Is It’s Time to Replace Your Roof?

Each year as you complete typical annual maintenance around your Lawrenceville home, we recommend that you also take the time to inspect your roof. Here are some of the common ways you can know whether your roof needs to be repaired or replaced. You want to ensure your roof is in good condition in order to protect the integrity of your home and keep the rain out. Shingles Curling at the Edges Singles that spend a lot of time in the heat can begin to curl up at the edges as they wear out. This curling can lead to problems in windy weather as the wind can catch the uplifted edges and pull them up further, allowing rain to blow under. Broken or Missing Shingles As shingles wear out, they become brittle and break. When you notice bare spots on your roof from shingles that have gone missing, it’s time to do something. Noticing broken pieces off your shingles may mean that just a few shingles need to be replaced, but if it is a pattern that you see repeating across the roof, it’s probably time to have a new roof installed. Missing Granules The granules on your shingles can be washed away over time, leaving bare spots. While this may not seem like a huge deal, it does show significant wear on your roof and may indicate the need for replacement. It can also indicate the need to repair other parts of your roof as an increased amount of water from drainage problems can cause uneven wear. Buckling Shingles A buckle in your shingles is a lifted ridge, almost like a bubble, that usually runs vertically up the roof. Two possible causes for buckling include if your previous roof was not installed properly or if the underlayment was wet when the shingles were placed over it. That said, even a properly installed roof can begin to buckle with age. The problem with this is that the wind can easily catch those shingles and pull them off the roof, leaving bare places where water can enter your home. Inspect Flashings on the Roof The last aspect of your roof that you want to inspect is the flashing. Flashing is installed over the roof itself at any fixture on the roof, such as the chimney. You may have flashing around a skylight…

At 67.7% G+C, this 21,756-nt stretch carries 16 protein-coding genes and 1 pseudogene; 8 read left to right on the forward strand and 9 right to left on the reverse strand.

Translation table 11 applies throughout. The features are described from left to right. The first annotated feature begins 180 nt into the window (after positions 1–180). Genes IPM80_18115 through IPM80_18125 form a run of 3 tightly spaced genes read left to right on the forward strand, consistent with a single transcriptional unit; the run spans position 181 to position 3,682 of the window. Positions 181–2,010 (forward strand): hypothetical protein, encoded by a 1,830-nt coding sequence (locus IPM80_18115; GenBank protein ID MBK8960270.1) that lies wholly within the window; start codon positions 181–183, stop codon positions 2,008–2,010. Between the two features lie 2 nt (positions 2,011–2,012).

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How Sleet Can Damage Your Roof
Sleet and Freezing Rain Can Damage Your Roof

How Sleet Can Damage Your Roof

Summer is long gone and we’re heading into the holidays, which means that winter is on the horizon. While it’s nice to escape from the oppressive heat and frequent storms summer can bring, it doesn’t take away from the potential hazards to your home that colder weather brings. One of the most devastating sources of roof damage is water, which only becomes more troublesome when it turns into snow or even worse sleet—or freezing rain. Commonly known as a “wintry mix” during weather reports, freezing rain can cause lasting damage to your roof if you’re not prepared. The more you delay in preparing your home for sleet, the more likely you are to experience the need for expensive replacements and repairs. In this article, our expert team of roofing specialists at Accent Roofing explain more about this natural weather condition to help you get your home ready for winter this year. Why is Freezing Rain Harmful? It’s true that freezing rain is not as immediately damaging as hail, but that just makes sleet that much more dangerous to your roof. As sleet builds up, it can further damage an aging or weaker roof. When the roof is compromised by sleet, the water can leak into your attic. This can also cause your shingles to be loosened and standing pools of water to collect on your rooftop. This can also cause ice dams to form. Ice Dam Destruction When an ice dam forms, that’s when the real damage starts to occur. Ice dams occur due to a rotating cycle of low temperatures and slightly warmer temperatures, which results in the pools of water melting and reforming over and over again. The longer this continues, the more stress is put on your roofing system. This in turn necessitates roof repair or roof replacement depending on the extent of the damage. Fortunately, there are things you can do in the event you have an ice dam on the roof. These tasks include: Scraping off all of the excess snow, sleet, or ice that you can.Monitoring the attic areas near the ice dam for leaks.Maintaining vigilance as long as the ice dam exists.Checking for water stains on the ceilings in all rooms.Placing a box fan in the attic directed at the area near the ice dam to help circulate the warmer air of the attic.Try…

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